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Breeding season!  I’m working on two breeding programs.  I’ve mentioned the Ancona chickens, but I’m also doing something with my Muscovy Ducks.  My chocolate ducks are great, but a little undersized, so I’m breeding them with some larger ducks.  Still Muscovy, but these are Black, instead of Chocolate.  I picked up a male and a female tonight.  They have come from Yellow House Farm, and I’m excited about the project.

The Black Male will be bred to my Chocolate female.  All these ducklings will be colored black, but will carry for Chocolate.

The Black Female will be bred with “Mister” my Chocolate Male.  This is a sex-linked pairing which means that  the Male ducklings will be black and will carry for Chocolate.  The Female ducklings will be Chocolate.

Next year I’ll cross this years ducklings to bring out the Chocolate color, and hopefully increase the overall size of the Chocolate line I have.

Well, in order to do this I need to new coops.   They don’t need to be large, just enough for two ducks for a few weeks.  I got my hands on the round disks from cable packaging that are 5ft across, and used them to create an adorable round coop.

There are a couple more tweaks, like a border around the bottom to keep the bedding from spilling out, a latch on the door, and a green roof!!  I’ve been reading Small Green Roofs: Low-Tech Options for Greener Living and I’m so excited to give it a try.  I’m going to start with this coop.  Oh, and a little paint on the door and the flower…so mostly cosmetic details, which means it’s done, for the purpose of a breeding coop.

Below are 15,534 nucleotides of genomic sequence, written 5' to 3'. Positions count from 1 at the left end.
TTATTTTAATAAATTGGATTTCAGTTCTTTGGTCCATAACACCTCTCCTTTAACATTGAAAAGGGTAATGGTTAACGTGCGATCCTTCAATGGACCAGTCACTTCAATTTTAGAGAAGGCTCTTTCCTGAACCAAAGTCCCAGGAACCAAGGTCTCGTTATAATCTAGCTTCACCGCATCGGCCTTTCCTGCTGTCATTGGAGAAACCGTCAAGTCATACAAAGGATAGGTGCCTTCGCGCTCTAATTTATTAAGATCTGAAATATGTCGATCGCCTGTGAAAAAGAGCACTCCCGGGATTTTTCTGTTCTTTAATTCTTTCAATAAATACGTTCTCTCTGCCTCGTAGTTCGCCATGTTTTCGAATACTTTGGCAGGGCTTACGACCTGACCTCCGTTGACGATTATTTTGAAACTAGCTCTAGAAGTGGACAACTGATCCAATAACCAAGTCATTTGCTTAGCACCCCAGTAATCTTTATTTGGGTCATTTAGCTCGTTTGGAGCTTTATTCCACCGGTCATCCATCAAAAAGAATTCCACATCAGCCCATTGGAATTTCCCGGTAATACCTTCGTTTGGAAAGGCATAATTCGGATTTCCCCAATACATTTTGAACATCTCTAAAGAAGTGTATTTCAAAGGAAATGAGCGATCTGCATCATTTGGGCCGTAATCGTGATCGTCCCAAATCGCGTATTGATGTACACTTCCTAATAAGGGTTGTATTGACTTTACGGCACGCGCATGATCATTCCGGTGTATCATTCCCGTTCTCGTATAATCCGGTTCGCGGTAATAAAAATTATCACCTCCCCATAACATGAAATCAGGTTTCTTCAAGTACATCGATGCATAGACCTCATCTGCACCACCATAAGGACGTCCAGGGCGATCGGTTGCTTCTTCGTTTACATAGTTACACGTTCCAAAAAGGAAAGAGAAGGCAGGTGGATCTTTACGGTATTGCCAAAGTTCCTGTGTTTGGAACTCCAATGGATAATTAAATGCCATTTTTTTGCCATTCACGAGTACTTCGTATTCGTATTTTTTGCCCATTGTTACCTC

Josie had a stellar litter today.  It was on the small side, numerically, with 5 kits, but they are so chubby!  Healthy, lovely, chubby baby bunnies.

Clementine kindled as well.  Just 2 kits, so I think she’s done breeding.  She is the grandmother, and soon to be great grandmother of my current breeding does, and she’s 4-5 years old.  I’m going to see if I can find her a home as a manure maker, because she probably has a few more good years, just not as a breeder.  I hope she keeps both alive, but they are inside tonight, since it’s so cold and there are only 2, so not a lot of body warmth ti share.

My seedlings are doing pretty well, considering how much attention the animals demand.  These are Loofa gourd plants that have just emerged this week!


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I started, in January, attempting to make a pair of socks, for myself, each month.  I only made one knee high in January, but did complete February, March, April, and today I finished my favorite so far, my May socks.  This may be the last pair for this monthly challenge.  The other knitter that was doing this has stopped, so the idea isn’t as fun…besides knitting socks has taken up a lot of my less abundant knitting time, and I have sweaters to make to keep my growing girls cozy this Fall, which is just around the corner.  I figure if I look at it that way, I won’t be so focused on the oppressive heat that is descending even sooner.